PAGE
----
Coaching and Mentoring
Code of Ethics
Coaching: Professional Coaching is partnering with clients in a thought-provoking and creative process that inspires them to maximize their personal and professional potential (ICF, 2014). This process involves the client and the sponsor who is soliciting the service on behalf of him or herself or a third party. Coaches use professionalism and building trusting relationships with clients to support them through various creative processes for success.
Instructional coaches partner with teachers to help them incorporate research-based instructional practices into their teaching (Knight, 2008, p.31). Teacher-based coaching creates a partnership with teachers and influences best practices though the establishment of performance goals such as self-reflection, building trust through effective implementation and planning, and problem solving.
International Coach Federation STandards
Professional Conduct at Large,#4) I will, at all times, strive to recognize personal issues that may impair, conflict or interfere with my coaching performance or my professional coaching relationships. Whenever the facts and circumstances necessitate, I will promptly seek professional assistance and determine the action to be taken, including whether it is appropriate to suspend or terminate my coaching relationship(s).
Professional Conduct with Clients
#19) I will respect the client's right to terminate the coaching relationship at any point during the process, subject to the provisions of the agreement or contract. I will be alert to indications that the client is no longer benefiting from our coaching relationship.
#22) I will maintain the strictest levels of confidentiality with all client and sponsor information. I will have a clear agreement or contract before releasing information to another person, unless required by law.
Conflicts of Interest.
#9) I will seek to avoid conflicts of interest and potential conflicts of interest and openly disclose any such conflicts. I will offer to remove myself when such a conflict arises.
Instructional Coaching Principles
Teachers Are Equal Partners with Coaches
Instructional coaches view teachers as their equals (Knight, 2008, p.32). Therefore, similar to the IFC standards above, they value the input of the teacher and uphold the client’s needs over personal opinions; thereby maintaining a valuable relationship of trust and mutual respect. Instructional coaches vow to act professionally and use facts when making important educational decisions that affect faculty, students, and staff.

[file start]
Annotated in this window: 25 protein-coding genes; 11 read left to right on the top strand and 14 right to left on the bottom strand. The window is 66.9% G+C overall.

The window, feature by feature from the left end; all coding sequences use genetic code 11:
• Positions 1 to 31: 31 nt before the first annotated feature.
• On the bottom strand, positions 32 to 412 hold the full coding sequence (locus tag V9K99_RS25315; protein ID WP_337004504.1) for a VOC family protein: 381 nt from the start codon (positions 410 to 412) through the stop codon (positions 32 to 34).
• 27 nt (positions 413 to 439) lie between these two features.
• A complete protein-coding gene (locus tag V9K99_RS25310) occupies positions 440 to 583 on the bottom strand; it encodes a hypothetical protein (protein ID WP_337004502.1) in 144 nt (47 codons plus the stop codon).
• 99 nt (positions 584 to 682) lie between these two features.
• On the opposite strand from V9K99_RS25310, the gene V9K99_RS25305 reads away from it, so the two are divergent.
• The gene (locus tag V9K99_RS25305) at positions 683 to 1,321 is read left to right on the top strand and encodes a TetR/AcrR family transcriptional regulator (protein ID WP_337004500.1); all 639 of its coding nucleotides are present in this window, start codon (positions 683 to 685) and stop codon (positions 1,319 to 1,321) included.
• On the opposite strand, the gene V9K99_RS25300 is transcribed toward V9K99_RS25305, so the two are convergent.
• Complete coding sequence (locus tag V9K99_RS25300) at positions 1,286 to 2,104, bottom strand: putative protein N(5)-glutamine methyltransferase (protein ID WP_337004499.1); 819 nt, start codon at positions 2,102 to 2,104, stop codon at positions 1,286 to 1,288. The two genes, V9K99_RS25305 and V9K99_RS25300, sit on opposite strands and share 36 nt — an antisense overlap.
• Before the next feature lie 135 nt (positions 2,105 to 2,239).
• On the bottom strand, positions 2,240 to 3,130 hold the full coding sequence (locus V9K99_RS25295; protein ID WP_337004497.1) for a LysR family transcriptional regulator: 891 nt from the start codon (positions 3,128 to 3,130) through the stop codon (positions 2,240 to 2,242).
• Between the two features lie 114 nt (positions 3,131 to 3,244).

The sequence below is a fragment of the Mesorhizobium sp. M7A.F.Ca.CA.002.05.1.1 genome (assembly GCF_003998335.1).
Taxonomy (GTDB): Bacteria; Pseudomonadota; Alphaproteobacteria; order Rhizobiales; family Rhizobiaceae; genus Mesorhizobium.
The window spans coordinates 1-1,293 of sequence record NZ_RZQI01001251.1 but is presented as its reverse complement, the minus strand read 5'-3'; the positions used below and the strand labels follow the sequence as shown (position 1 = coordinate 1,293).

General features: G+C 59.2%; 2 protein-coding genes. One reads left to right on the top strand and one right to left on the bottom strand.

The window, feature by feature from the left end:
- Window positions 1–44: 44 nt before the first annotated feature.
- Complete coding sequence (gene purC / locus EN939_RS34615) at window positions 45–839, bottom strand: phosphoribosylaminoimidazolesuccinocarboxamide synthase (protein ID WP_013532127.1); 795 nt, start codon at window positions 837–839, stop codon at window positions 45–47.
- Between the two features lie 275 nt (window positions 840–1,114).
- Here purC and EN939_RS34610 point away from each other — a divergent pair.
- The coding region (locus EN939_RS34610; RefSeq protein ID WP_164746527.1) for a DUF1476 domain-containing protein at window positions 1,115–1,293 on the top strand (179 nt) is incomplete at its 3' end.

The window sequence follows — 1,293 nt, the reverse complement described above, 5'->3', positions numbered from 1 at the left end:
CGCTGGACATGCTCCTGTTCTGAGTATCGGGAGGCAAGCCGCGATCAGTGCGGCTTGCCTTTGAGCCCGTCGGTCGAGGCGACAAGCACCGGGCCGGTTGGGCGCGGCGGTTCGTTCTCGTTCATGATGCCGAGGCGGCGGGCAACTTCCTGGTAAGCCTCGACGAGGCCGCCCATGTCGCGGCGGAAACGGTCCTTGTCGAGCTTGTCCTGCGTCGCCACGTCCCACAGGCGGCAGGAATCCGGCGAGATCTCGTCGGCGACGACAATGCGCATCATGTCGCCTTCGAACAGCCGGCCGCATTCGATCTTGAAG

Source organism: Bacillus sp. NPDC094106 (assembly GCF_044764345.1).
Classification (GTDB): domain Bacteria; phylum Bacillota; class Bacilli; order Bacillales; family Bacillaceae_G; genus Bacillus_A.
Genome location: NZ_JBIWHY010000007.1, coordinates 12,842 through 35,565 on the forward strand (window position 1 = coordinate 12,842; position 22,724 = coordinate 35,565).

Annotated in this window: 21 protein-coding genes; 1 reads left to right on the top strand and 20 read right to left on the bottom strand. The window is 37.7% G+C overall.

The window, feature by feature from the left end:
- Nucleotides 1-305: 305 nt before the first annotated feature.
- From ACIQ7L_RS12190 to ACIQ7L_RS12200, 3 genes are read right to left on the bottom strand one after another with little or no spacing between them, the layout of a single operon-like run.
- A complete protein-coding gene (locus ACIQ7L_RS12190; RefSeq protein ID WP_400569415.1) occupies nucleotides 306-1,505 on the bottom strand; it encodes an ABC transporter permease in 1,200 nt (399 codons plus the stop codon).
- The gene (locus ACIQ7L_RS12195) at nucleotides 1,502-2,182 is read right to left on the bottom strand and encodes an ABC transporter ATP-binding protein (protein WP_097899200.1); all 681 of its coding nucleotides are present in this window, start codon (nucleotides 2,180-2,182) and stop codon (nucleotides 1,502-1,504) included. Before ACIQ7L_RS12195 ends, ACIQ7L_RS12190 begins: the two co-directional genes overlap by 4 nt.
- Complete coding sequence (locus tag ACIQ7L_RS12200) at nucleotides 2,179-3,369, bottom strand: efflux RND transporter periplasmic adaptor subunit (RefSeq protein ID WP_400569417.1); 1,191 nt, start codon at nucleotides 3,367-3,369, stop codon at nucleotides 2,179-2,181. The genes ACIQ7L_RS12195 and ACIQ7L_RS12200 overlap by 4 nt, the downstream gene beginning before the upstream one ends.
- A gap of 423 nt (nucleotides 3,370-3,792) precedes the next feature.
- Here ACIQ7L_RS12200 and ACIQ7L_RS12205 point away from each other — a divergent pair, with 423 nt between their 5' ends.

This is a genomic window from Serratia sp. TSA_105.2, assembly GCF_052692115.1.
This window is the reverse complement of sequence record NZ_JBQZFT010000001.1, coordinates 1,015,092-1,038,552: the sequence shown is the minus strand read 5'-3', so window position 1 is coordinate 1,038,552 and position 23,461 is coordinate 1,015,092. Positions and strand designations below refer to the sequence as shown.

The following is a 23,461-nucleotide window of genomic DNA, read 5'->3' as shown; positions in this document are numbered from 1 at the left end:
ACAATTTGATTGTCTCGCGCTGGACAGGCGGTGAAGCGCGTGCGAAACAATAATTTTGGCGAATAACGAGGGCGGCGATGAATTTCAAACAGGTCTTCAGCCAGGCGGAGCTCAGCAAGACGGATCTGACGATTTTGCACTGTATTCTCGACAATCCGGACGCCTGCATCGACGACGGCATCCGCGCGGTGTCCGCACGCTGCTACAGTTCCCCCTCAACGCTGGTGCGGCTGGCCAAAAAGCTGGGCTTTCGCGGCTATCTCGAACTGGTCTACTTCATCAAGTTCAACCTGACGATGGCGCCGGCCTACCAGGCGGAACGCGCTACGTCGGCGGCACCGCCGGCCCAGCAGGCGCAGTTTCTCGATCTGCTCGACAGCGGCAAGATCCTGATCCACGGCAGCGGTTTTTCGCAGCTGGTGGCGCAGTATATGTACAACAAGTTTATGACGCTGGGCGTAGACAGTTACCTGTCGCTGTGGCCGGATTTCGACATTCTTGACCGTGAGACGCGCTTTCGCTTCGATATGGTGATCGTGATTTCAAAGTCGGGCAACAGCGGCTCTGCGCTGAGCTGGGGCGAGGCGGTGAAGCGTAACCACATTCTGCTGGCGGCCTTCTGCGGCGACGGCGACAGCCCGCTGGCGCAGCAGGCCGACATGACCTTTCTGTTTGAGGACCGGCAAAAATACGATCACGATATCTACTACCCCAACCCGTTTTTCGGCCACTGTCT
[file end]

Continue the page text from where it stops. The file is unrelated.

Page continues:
Choice: Teachers Should Have Choice Regarding What and How They Learn
In a partnership, one individual does not make decisions for another (Knight, 2008, p. 32). Teachers have an entry and exit to the agreement if they do not believe the IC is working their best interest. Instructional coaches cannot ethically influence the educator with personal opinions but instead must seek professional advice and resources at all times including feedback from educators (client).
Voice: Professional Learning Should Empower and Respect the Voices of Teachers
Indeed, a primary benefit of a partnership is that each individual
has access to many perspectives rather than the one perspective of
a leader (Knight, 2008,p. 32). Coaches shall remain honest and use integrity to uphold the highest standards of professionalism by not breaching the trustful client/ coach relationship.
Dialogue: Professional Learning Should Enable Authentic Dialogue
IC's avoid manipulation, engage participants in conversation about content, and think and learn with participants. Instructional coaches must maintain equal status with the educator when discussing various strategies for student outcomes for effective implementation.
Relationship of Ethics and Principles for Professional and Instructional Coaches
The relation of IFC standards to teacher based coaching is that ethical guidelines are necessary for building successful relationships with clients, both in the business or educational realm. For every ethical code of behavior listed under the IFC, there is also a similar correlating rule or principle for Teacher Based Coaching demonstrating the rights, roles, and responsibilities for both the client and or educator. Instructors and clients have the right to be treated fairly and respected as they are the sole purpose for guidance. Additionally, instructional and professional business coaches must allow sponsors and teachers confidentially through the creation of trustful relationships with mutual respect, always choosing an ethical manner of professionalism to maintain integrity and effectiveness.
International Coach Federation (2014) Retrieved March 1, 2014 from (http://www.coachfederation.org/about/landing.cfm? ItemNumber=854&navItemNumber=634
Knight, J. (2008). Coaching: Approaches and perspectives. Thousand Oaks, CA: Corwin Press.
Miller, S. (2014) University of Phoenix.